CLEVELAND LAKEFRONT STATE PARK
CLEVELAND LAKEFRONT STATE PARK
8701 Lakeshore Blvd NE
Cleveland, Ohio 44108-1069
In the heart of one of Ohio's largest cities, Cleveland Lakefront State Park provides natural relief to the metropolitan skyline. Sand beaches, tree-lined picnic areas and panoramic views of the lake are found within the park along the Lake Erie shoreline
Ohio has been truly blessed by the presence of Lake Erie on its northern border. Lake Erie is one of the largest bodies of freshwater in the world. When considering nearly 99% of the world's water supply is either frozen or saltwater, the Great Lakes are a tremendous resource most Ohioans take for granted.
Lake Erie is shallow allowing for violent storms with high waves. The lake is divided into three basins: west, central and eastern. The west is most shallow at 25 to 30 feet average depth. The central basin, wherein lies Cleveland Lakefront State Park, has an average depth of 61 feet. The eastern basin is deepest at 210 feet average depth.
Lake Erie, because of its higher nutrient levels and warmer temperatures, produces greater numbers and varieties of fish than any other great lake. The annual Erie fish catch nearly equals the combined catches of all the other great lakes. Dominant species are perch, smallmouth and white bass, channel catfish, walleye and freshwater drum.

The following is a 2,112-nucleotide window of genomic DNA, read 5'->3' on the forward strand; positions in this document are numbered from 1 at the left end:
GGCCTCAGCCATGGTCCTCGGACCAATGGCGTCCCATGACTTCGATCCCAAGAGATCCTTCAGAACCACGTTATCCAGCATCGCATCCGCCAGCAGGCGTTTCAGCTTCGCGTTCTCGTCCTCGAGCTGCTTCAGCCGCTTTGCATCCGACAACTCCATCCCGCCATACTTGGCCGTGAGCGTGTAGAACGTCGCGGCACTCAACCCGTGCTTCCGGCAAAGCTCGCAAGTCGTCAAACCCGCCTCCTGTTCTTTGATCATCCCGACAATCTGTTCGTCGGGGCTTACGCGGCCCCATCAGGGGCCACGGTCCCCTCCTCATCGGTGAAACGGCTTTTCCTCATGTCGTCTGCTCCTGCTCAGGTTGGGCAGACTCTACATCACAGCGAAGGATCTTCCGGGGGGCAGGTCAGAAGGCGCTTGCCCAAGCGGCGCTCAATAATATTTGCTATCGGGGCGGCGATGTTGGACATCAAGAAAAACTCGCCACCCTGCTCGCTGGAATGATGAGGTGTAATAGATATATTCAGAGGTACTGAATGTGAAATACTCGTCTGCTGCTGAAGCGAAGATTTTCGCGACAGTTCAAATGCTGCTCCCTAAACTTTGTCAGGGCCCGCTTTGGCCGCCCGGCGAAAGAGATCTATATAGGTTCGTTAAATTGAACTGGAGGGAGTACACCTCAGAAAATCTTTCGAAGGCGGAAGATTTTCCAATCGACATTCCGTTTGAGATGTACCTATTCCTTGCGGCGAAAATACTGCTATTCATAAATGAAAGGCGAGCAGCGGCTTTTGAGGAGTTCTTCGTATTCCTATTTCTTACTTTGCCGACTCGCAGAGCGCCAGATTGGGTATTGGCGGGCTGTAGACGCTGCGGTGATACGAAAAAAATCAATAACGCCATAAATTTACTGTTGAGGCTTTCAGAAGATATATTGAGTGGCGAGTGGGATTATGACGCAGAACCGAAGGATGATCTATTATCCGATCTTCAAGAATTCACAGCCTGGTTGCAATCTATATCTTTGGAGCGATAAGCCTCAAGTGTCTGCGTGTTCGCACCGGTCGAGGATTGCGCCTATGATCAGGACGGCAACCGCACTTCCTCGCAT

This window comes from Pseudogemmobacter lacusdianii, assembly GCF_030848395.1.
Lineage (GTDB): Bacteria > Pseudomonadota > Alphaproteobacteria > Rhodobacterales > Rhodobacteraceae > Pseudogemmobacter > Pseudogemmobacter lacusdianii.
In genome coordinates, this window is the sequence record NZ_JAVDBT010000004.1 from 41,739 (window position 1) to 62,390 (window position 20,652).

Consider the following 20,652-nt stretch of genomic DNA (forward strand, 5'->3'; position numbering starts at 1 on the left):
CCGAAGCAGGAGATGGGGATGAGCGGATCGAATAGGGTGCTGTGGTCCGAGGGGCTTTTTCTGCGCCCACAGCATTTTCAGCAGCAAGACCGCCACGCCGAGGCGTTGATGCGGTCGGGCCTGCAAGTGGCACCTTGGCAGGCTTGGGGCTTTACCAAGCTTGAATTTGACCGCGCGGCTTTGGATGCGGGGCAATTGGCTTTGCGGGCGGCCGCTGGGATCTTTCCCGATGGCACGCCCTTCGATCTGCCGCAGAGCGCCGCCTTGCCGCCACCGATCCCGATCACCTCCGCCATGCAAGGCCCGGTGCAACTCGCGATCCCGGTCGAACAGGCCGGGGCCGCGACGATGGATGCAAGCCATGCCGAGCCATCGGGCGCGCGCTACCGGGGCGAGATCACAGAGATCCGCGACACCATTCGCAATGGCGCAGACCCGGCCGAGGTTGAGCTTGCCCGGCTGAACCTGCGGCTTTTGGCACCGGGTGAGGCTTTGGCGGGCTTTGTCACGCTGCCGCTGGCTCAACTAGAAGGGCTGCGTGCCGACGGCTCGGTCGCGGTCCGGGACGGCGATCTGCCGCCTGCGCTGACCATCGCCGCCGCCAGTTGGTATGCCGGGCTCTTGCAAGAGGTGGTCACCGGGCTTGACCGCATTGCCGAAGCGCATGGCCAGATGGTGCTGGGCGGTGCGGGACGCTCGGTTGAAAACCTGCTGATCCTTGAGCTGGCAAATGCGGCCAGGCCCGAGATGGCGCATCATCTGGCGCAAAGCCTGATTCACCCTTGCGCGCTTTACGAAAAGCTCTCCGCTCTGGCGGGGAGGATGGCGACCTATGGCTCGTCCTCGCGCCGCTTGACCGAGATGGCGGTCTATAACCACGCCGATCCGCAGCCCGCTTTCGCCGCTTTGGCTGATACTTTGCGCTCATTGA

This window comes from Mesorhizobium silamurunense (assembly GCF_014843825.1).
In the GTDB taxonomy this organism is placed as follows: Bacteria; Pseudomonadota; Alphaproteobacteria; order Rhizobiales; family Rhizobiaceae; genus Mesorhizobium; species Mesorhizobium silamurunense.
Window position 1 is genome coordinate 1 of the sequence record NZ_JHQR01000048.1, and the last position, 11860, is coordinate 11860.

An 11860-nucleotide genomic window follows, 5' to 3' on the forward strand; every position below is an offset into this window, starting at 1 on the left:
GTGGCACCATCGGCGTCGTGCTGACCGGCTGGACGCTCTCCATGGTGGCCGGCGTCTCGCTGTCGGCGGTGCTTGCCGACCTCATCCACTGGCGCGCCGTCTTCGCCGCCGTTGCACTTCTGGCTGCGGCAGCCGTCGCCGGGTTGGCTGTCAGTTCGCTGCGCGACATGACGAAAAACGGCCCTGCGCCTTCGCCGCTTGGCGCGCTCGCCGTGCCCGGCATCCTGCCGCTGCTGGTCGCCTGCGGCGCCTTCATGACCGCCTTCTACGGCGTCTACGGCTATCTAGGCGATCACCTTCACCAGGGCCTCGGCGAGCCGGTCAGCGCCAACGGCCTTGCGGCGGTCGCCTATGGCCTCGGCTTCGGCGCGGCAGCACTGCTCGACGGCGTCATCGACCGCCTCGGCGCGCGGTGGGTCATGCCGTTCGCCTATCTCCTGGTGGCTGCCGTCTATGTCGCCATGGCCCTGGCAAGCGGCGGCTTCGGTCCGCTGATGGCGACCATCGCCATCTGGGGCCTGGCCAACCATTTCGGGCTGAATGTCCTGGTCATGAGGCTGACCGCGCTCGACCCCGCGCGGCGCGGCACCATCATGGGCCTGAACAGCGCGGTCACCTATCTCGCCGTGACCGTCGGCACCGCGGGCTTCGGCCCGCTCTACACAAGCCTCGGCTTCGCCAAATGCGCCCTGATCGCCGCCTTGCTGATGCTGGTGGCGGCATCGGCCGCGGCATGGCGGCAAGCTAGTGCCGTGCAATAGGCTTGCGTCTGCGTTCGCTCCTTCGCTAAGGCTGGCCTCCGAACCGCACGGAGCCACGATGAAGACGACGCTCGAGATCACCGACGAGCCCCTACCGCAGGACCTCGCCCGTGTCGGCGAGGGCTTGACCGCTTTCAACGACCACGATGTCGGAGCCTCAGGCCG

Sand beaches are scattered along the main shoreline. Coastal plants such as sand cherry, beach grass, beach pea and others are rare in this urban environment. Common trees include cottonwood, willow and ash with vines of wild grape, Virginia creeper, bittersweet and poison ivy among the branches.
The first pioneer settlers arrived in the area in 1796. In 1827, the Ohio Canal was completed as far south as Akron, and by 1832, it was in operation from Lake Erie to the Ohio River resulting in great prosperity and a rapid population increase for Cleveland. Cleveland was a noted center of the stagecoach lines between the East, West and South until the railroads came about 1850 replacing the stagelines. When the Cleveland and Mahoning Valley Railroad was completed, it extended into that valley's great coal fields laying the foundation for Cleveland as an industrial giant. With the availability of coal and iron ore, great iron furnaces and rolling mills soon lined the banks of the Cuyahoga River.
As early as 1865, lands were set aside in Cleveland to be developed as recreation areas. In 1977, the city of Cleveland leased its four lakefront parks to the state of Ohio. The four parks became Cleveland Lakefront State Park in 1978. In 1982, the Euclid Beach area was added to the state park property. The Villa Angela area consisted of two separate land purchases. The first 30 acres was bought by the city of Cleveland and turned over to the state in 1984. ODNR and the Cleveland Public Library purchased the remaining 13 acres in May 1991. While each area appears to be a separate park, they are administered through a single park office located at Gordon Park.
FACILITIES AND ACTIVITIES OVERVIEW
Water, acresGreat Lake
Picnic Shelters, #4
Mountain Bike Trails, miles3
BoatingBoating LimitsUnlimited HP
Seasonal Dock Rental350
Launch Ramps, #4
Fuel For Saleyes